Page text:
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Not Just a Videowall

These days it's amazing what creative AV designers and integrators can make out of display technology. With the right software, content, and planning, videowalls become works of art.

SITE SEEING

Fusaro emphasizes that with any videowall installation, you need to pay particular attention to the site itself. Clients who say they want video in a certain location may not understand whether the location is ideally constructed to handle the videowall they envision. At Las Vegas' McCarran International Airport, where installers are erecting an enormous 33-by-19-foot videowall of Samsung LCDs in its new D concourse, it was discovered early on that the concourse's architects hadn't planned enough support for such a massive display. Premier Mount has been working on the project to supply custom mounts that will support the wall, enable adequate airflow, and ensure the displays are serviceable. Vision Sign, which specializes in such installations, designed the structural framework for the walls and fabricated the necessary components.

"The more up-front information we can learn about the installation environment, the more our custom design and manufacturing teams can adapt the design to accommodate it," said Rich Pierro, director of manufacturing at Premier Mounts, when the project launched.

"Sites are all different," Fusaro says. "You have to make sure you pay attention to what they're made of, the challenges they present, and how you're going to overcome them. You don't want to be surprised. The last thing you want to do at implementation is try to rework your design to make it fit the site."

For VideoSonic's Glenn Polly, the site of his company's latest videowall was a landmark building—one that presented an inflexible limitation. Tavern on the Green in New York's Central Park no longer serves as a restaurant, but the city recently cut the ribbon on a new visitor's center there and wanted a way to display its own video content in a compelling way. Inside the center's gift shop, NYC & Company, the city's marketing and tourism group, wanted a curved videowall built of LCD panels that had been donated by Sony. The limitation? The section of curved wall the client was eyeing was itself structurally bound by physical walls. The display had curve and fit in a fixed space.

"We got a good lesson in installing screens in a curved radius and within boundaries," says Polly. "As you increase the radius, the circumference grows. So there was a lot of trial and error getting the screens to line up perfectly while still fitting inside the envelope."

VideoSonic installed a 1x15 videowall of 47-inch Sony LCD displays. Though not perfectly curved (Polly calls it "a curve with flat facets") it achieves the look the city wanted. "Writing content for a 1x15 videowall, you have to be very creative. A lot of stadiums have that look." Polly says. NYC & Company is just starting to create the content for the new wall.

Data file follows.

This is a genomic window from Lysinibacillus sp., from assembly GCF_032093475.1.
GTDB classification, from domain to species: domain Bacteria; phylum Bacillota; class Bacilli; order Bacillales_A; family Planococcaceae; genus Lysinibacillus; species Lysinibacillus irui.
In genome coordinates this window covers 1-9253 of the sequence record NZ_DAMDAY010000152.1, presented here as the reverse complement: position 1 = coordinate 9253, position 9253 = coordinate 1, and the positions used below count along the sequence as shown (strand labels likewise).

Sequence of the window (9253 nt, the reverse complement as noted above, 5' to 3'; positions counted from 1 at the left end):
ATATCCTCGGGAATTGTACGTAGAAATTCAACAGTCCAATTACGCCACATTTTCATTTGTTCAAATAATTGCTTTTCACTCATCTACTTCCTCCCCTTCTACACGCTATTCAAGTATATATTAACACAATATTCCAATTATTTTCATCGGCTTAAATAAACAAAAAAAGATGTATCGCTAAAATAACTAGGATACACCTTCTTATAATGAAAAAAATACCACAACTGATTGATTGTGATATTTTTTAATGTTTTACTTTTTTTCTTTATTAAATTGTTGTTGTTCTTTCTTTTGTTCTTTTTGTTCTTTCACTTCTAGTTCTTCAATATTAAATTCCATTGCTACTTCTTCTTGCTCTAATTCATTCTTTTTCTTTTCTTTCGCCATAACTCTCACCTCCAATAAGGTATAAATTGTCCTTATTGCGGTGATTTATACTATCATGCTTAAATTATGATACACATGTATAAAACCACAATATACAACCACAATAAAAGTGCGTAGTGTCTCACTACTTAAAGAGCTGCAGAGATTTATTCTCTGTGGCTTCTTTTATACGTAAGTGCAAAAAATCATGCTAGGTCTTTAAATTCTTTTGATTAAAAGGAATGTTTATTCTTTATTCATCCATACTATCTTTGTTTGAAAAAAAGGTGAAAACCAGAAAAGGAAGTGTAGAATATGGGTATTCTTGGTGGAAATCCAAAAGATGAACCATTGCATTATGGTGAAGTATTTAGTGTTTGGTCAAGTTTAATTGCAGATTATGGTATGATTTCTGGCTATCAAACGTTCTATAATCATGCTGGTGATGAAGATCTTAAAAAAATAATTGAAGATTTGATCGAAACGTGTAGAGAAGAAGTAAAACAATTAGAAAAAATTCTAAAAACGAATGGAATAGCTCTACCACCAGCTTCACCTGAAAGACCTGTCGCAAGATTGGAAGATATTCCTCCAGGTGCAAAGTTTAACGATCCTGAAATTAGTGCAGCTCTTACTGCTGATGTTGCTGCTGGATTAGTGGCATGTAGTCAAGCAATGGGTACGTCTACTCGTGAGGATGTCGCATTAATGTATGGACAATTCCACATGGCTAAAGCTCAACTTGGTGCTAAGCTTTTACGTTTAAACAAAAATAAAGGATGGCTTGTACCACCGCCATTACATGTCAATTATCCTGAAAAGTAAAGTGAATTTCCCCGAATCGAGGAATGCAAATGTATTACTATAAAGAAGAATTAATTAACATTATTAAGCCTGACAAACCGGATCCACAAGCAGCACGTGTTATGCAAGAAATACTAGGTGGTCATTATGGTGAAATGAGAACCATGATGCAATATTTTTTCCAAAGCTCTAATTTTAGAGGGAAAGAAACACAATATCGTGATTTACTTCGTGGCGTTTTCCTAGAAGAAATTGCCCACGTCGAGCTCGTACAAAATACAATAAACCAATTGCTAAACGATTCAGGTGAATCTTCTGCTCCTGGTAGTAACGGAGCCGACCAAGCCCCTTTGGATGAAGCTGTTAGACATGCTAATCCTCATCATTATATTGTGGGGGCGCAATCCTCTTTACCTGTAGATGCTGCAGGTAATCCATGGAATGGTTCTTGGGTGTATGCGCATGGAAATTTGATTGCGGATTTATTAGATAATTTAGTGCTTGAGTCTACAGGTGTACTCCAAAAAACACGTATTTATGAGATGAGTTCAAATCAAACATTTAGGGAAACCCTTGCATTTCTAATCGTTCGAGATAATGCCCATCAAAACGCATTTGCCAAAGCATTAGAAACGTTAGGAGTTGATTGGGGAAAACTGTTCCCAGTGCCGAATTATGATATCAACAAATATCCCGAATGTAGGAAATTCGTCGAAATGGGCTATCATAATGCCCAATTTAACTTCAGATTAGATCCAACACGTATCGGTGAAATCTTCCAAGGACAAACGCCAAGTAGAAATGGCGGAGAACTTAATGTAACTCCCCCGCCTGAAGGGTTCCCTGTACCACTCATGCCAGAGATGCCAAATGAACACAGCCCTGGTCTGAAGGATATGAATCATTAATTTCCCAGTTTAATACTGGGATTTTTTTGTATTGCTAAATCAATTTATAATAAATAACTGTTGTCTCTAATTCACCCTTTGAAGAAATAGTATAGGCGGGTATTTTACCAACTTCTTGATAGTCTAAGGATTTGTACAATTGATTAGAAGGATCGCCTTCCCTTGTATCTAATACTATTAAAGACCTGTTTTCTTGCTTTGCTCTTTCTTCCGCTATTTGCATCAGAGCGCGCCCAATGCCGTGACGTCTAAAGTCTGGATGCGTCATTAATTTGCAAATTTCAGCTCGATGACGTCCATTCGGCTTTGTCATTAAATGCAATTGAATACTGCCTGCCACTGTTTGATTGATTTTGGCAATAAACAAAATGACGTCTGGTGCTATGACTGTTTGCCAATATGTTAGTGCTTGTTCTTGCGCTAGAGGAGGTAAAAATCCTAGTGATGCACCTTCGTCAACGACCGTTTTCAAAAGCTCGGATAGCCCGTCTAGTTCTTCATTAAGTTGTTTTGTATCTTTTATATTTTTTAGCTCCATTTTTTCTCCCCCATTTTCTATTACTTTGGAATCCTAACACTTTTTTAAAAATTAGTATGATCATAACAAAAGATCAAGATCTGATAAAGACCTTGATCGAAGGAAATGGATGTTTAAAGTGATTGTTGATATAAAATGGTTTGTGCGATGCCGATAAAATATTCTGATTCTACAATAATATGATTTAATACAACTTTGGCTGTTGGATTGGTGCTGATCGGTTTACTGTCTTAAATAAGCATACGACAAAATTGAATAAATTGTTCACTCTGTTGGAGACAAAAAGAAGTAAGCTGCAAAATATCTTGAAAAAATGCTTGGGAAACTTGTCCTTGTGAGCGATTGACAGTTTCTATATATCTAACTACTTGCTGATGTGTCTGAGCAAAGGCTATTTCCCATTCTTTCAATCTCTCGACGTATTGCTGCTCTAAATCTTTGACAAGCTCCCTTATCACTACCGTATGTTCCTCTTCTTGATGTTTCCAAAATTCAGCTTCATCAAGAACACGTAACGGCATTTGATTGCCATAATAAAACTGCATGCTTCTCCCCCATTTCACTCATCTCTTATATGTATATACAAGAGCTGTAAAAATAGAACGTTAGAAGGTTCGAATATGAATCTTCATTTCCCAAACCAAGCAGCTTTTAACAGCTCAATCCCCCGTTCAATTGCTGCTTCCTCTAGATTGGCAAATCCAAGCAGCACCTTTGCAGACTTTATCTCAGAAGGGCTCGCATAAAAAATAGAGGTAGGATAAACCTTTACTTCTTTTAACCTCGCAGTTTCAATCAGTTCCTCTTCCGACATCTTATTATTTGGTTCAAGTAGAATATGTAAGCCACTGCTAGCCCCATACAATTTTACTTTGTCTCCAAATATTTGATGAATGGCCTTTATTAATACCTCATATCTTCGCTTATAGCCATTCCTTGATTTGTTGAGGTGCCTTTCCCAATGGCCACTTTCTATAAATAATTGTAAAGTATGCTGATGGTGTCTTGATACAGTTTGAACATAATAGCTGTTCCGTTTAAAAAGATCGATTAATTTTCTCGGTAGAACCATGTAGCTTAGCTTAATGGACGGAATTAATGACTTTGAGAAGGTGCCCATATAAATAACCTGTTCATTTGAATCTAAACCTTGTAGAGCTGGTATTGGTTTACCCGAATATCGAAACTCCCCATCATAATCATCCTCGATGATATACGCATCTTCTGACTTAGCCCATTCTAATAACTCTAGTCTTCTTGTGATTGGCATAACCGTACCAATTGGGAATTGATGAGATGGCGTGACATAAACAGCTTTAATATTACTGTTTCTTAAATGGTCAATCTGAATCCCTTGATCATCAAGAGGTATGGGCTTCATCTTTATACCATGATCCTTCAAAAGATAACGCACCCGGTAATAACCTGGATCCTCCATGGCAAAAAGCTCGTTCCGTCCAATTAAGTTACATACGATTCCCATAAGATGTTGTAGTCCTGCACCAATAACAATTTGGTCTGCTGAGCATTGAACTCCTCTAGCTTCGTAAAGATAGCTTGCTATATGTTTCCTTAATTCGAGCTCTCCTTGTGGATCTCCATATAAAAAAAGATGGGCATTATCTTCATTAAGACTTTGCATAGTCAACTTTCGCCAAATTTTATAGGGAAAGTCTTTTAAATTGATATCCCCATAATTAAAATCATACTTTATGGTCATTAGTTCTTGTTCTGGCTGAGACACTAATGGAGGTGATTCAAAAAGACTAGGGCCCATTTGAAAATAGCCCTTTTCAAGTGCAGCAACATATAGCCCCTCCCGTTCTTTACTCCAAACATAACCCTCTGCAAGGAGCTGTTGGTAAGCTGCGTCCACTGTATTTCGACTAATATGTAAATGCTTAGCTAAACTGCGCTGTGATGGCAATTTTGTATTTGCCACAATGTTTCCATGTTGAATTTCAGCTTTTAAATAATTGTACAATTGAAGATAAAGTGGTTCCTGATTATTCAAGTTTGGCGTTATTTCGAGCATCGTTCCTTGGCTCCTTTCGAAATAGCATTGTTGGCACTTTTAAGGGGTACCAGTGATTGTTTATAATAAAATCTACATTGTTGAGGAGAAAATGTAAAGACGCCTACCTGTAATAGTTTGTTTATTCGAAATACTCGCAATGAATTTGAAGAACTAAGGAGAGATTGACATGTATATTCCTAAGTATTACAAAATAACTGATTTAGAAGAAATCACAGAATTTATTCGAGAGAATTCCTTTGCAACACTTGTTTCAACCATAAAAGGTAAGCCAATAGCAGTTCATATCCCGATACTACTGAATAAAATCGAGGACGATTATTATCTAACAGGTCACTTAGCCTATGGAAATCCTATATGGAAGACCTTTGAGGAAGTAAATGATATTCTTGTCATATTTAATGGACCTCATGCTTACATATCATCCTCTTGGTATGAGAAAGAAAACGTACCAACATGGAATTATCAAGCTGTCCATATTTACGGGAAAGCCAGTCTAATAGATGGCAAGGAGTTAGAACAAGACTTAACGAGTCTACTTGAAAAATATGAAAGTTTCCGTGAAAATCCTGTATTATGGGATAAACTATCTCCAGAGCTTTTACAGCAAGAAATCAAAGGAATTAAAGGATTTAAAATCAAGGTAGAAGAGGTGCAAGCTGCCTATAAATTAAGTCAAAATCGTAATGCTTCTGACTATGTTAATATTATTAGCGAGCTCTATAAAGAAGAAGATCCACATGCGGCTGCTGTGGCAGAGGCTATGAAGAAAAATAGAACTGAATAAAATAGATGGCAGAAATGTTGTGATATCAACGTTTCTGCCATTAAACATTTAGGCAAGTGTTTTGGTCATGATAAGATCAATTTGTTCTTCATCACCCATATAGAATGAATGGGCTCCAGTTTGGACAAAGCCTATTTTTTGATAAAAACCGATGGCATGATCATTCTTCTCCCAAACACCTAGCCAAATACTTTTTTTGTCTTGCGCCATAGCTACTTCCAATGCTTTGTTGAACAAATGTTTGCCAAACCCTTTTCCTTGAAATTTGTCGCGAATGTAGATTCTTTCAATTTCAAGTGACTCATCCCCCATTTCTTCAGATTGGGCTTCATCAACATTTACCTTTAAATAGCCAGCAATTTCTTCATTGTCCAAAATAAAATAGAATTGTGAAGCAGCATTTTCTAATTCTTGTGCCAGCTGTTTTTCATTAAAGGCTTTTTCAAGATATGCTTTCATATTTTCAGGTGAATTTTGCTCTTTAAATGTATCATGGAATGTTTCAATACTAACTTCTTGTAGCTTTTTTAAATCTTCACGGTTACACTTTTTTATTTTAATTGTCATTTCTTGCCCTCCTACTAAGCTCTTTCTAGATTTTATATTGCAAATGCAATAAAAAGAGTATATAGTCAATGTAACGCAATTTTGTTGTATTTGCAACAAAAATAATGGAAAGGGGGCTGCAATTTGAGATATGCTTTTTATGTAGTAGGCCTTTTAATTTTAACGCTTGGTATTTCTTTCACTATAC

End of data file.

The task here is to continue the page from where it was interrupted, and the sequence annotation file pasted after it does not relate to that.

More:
Tavern on the Green's wall is among the first to use Sony Ziris Canvas software, which Sony developed to help designers and integrators build non-traditional displays. The company has demonstrated the system's capabilities on videowalls comprising panels of different sizes and orientations, and hung at different angles, but with video and graphics shown seamlessly across the layout. VideoSonic's wall wasn't as radical as some, but it still needed Ziris to compensate for gaps caused by the diplays' bezels and to synchronize video on 15 screens.

Ziris runs on a server in the equipment room and stitches together video loops from the content NYC & Company provides. The end user can simulate what the video will look like on a computer screen before scheduling it to play. Ziris then pushes content, playlists, and synchronization information over Ethernet to 15 Sony PlayStations, one behind each display.

"PlayStation number eight is the one in the center. The audio track plays there and then goes out to the speakers," Polly explains. "Now, we could add another track to create surround-sound or immersive sound, but you wouldn't want audio from all the machines playing at once. It's easier to time video than video with audio. The audio could get delayed and introduce latency. That's why we used one source for the audio."

Using a relatively low-cost playback device at each screen gave VideoSonic the performance it needed. "What goes in goes out and you're not asking the central processor or the monitor to do anything that they don't do very well," Polly says.

And the client gets just the look they want. Because at the end of the day, after factoring in the software required to achieve a look, the optimal content, and the physical location a videowall must fit in, it's the client's vision you're making a reality. AV integrators who specialize in videowalls say demand is only increasing and, more often than not, the designs they're asked to execute are pieces of art or commercial architecture.

"Expectations have grown," says Three Byte's Keitel. "But we're fortunate that the creative people we work with have the time and energy. And as long as they have the resources, we can make almost anything happen."



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